Health Delivery


L'heure est venue de faire plus pour le diabète en luttant contre l'inertie clinique

En physique, l'inertie décrit la résistance au mouvement. Appliqué à la médecine, ce terme décrit, de façon similaire, la résistance au changement. De manière plus spécifique, l'inertie est la différence entre les soins médicaux qui devraient être visés et ceux réellement prodigués. Des études ont montré que l'inertie clinique est un problème fréquent dans le cadre du traitement du diabète de type 21 (encadré 1). Malgré la disponibilité d'un nombre sans précédent de traitements, près de la moitié des patients continuent d'éprouver des difficultés à contrôler leur glycémie.

Time to do more for diabetes: clinical inertia and how to beat it

In the study of physics, inertia describes resistance to movement. When applied to medicine, the word inertia similarly describes resistance to change. More specifically, it is the difference between the medical care that should be aspired to and what is actually achieved. Studies have shown that clinical inertia is a common problem in the treatment of type 2 diabetes1 (Box 1). Despite the availability of more diabetes therapies than ever before, almost half of those treated still have difficulty controlling their blood glucose.


Creating networks for enhanced diabetes care in Kuwait and Scotland

The Kuwait-Scotland eHealth Innovation Network (KSeHIN) was established in October 2010 following the signing of a Memorandum of Understanding between the five partners: Dasman Diabetes Institute, Ministry of Heath, Kuwait, the University of Dundee, NHS Tayside, Scotland, UK and Aridhia Informatics Ltd.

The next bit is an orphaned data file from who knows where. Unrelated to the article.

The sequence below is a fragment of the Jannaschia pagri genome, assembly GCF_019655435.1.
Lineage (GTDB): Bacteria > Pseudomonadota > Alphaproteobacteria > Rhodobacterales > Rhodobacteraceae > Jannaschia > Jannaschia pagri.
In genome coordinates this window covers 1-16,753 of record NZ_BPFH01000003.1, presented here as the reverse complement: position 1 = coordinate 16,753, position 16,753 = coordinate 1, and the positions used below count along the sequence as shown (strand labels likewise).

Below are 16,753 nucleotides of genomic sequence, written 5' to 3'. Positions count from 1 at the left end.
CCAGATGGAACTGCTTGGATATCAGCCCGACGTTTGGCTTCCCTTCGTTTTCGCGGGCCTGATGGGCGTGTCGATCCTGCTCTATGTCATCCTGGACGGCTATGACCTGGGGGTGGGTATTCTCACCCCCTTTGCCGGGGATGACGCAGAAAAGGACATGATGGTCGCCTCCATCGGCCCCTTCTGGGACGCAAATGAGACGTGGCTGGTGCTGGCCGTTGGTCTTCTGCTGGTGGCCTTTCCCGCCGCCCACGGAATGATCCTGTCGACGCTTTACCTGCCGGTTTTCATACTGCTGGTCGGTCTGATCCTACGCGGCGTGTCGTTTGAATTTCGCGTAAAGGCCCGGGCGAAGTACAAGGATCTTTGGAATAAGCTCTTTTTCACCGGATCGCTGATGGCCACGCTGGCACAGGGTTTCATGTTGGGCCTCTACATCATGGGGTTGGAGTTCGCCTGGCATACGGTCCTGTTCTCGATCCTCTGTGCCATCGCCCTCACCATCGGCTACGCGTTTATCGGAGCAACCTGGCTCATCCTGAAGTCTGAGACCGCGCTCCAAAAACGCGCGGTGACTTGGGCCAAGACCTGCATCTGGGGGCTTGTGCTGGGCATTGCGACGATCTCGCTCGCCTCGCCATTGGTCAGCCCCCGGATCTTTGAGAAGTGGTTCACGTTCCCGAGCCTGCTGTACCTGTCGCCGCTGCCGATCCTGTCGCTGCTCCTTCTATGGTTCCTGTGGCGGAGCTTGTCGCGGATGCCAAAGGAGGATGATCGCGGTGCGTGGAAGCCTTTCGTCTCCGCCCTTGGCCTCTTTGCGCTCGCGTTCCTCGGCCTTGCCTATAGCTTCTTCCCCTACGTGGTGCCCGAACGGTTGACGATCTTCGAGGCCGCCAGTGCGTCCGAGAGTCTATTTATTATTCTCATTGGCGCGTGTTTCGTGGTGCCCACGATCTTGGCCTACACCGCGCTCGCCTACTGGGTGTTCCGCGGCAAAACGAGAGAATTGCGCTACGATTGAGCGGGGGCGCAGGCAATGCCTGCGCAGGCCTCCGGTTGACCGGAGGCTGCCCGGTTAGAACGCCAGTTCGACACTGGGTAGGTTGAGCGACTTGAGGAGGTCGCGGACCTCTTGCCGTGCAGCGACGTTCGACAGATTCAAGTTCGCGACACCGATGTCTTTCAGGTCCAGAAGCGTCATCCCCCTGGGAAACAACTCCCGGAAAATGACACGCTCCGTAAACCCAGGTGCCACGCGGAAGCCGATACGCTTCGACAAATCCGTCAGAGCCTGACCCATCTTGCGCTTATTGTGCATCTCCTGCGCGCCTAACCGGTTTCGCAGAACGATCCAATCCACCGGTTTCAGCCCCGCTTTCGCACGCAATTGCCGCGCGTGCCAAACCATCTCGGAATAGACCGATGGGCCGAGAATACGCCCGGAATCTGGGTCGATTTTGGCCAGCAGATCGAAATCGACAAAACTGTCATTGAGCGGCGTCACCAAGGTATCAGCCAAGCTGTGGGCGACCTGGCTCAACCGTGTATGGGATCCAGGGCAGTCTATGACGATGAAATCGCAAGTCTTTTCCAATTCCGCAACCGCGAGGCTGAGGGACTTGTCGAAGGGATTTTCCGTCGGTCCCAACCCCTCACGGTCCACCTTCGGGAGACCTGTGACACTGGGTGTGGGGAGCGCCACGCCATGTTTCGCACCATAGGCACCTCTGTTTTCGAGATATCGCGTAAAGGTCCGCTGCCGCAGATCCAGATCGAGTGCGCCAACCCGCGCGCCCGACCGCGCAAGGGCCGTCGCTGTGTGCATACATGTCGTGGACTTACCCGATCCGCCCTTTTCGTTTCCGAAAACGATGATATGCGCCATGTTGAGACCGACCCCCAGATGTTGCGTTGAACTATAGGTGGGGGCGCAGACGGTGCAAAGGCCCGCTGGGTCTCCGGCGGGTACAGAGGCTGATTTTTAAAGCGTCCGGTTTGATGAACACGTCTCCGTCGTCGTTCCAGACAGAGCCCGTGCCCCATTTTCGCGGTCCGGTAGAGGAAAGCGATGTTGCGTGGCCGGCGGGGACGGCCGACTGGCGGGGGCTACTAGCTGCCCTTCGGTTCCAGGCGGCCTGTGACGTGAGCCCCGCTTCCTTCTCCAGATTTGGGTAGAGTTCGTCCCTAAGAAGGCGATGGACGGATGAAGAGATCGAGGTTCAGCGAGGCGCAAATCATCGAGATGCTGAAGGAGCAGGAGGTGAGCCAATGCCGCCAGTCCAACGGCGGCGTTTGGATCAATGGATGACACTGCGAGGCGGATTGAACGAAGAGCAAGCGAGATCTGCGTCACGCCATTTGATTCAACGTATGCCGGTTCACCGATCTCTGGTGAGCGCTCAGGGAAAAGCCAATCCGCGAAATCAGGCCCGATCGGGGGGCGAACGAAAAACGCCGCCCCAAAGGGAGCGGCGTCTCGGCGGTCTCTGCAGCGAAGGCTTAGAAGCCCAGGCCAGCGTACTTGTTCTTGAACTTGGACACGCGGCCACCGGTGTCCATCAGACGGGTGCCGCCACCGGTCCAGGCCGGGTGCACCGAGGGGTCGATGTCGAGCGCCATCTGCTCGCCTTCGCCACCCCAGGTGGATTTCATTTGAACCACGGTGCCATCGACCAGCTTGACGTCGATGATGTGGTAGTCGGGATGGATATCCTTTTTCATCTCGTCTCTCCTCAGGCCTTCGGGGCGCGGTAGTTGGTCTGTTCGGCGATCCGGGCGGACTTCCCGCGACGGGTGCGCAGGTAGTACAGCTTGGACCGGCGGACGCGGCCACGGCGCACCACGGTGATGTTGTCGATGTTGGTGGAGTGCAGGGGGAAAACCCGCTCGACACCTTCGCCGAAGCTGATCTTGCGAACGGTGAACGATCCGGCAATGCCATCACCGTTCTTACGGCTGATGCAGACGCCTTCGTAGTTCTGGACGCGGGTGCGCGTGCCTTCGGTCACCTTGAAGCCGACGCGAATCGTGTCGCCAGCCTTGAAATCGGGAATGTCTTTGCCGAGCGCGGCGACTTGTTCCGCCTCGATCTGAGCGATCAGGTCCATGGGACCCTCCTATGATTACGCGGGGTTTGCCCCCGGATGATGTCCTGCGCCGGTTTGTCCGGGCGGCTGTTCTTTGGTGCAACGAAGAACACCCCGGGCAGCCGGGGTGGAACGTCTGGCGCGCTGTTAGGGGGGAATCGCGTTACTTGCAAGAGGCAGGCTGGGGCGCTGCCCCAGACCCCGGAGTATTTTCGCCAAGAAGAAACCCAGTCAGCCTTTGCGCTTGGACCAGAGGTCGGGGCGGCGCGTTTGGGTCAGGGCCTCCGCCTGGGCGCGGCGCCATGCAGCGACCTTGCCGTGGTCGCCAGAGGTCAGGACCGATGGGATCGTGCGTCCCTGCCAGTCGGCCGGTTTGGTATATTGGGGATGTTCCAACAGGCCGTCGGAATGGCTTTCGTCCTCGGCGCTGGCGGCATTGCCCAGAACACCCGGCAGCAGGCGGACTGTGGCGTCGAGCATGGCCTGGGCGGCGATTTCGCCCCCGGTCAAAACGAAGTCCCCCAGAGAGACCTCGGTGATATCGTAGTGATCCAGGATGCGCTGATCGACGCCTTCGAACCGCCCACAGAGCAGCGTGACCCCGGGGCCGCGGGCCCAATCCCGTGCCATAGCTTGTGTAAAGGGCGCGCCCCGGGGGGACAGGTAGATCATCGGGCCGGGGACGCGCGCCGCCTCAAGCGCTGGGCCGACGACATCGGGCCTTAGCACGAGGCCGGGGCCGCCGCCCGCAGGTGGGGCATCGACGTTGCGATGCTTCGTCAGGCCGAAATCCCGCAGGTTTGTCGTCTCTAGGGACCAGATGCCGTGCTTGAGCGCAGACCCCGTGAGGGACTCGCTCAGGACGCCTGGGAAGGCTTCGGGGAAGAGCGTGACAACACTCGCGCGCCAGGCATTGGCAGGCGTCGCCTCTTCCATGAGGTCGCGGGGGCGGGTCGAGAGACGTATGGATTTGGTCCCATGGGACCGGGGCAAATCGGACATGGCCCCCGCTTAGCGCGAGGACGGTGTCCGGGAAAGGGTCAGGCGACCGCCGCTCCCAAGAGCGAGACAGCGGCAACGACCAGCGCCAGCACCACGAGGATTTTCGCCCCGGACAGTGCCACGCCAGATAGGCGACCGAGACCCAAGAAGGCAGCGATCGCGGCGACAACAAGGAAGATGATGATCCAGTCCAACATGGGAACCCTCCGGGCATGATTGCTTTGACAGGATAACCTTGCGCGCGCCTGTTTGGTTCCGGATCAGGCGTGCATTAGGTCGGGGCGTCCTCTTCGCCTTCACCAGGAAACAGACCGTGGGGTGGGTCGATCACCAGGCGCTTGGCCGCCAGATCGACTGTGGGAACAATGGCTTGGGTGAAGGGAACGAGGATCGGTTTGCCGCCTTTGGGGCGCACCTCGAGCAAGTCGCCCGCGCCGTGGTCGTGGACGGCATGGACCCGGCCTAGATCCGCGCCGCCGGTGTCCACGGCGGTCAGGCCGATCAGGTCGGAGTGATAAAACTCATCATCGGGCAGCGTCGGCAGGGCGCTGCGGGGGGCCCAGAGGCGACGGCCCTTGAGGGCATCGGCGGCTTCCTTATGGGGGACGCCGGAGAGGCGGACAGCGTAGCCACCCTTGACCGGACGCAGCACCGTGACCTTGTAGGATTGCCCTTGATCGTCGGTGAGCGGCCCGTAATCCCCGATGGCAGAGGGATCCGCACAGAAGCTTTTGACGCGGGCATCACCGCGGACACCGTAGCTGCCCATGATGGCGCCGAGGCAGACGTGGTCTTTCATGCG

Hype or hope for diabetes mobile health applications?

Mobile health applications (apps) created to help improve type 1 diabetes or type 2 diabetes care are perceived by their visionaries and programmers as game-changing tools which assist in the rigorous demands of diabetes self-management. People living with diabetes who have access to mobile technology are learning how to utilise technology for better blood glucose control and support, often in conjunction with their healthcare teams.


Schools open doors to lifestyle lessons in Tunisia

An epidemiological transition is occurring in Tunisia. Prevalence of diabetes has increased from 2.3% in 1977 to 6.4% in 1990 and reached 10 to 15% in 2000. Increased diabetes prevalence is rising hand-in-hand with obesity, which represents an important risk factor of type 2 diabetes.

Reducing diabetes risk after gestational diabetes

Primary prevention of type 2 diabetes has been shown to be effective in many parts of the world. It has been years since important studies affirmed that preventative measures such as moderate weight loss, moderate physical activity and low-fat, high fibre food choices can help offset impaired glucose tolerance from progressing to a case of  type 2 diabetes.1,2

Motivating better diabetes self-care with SMS text messaging

Good self-management is crucial for experiencing a healthy life with diabetes. Diabetes Self-Management Education (DSME) and Diabetes Self-Management Support (DSMS) activities provide a process for people living with diabetes to gain the knowledge and skills needed to modify their behaviour. DSME and DSMS also help people with diabetes self-manage the disease and related conditions.

Integrated efforts key for optimal diabetes care in China

The prevalence of diabetes is estimated to be 11.6% in the Chinese adult population, which represents up to 113.9 million Chinese adults with diabetes or a third of the world’s diabetes population. The prevalence of diabetes is higher in older age groups, in urban residents and in persons living in economically developed regions.

Testing the limits - the double burden of diabetes and disaster


DAWN2 study results on families: the hidden burden of diabetes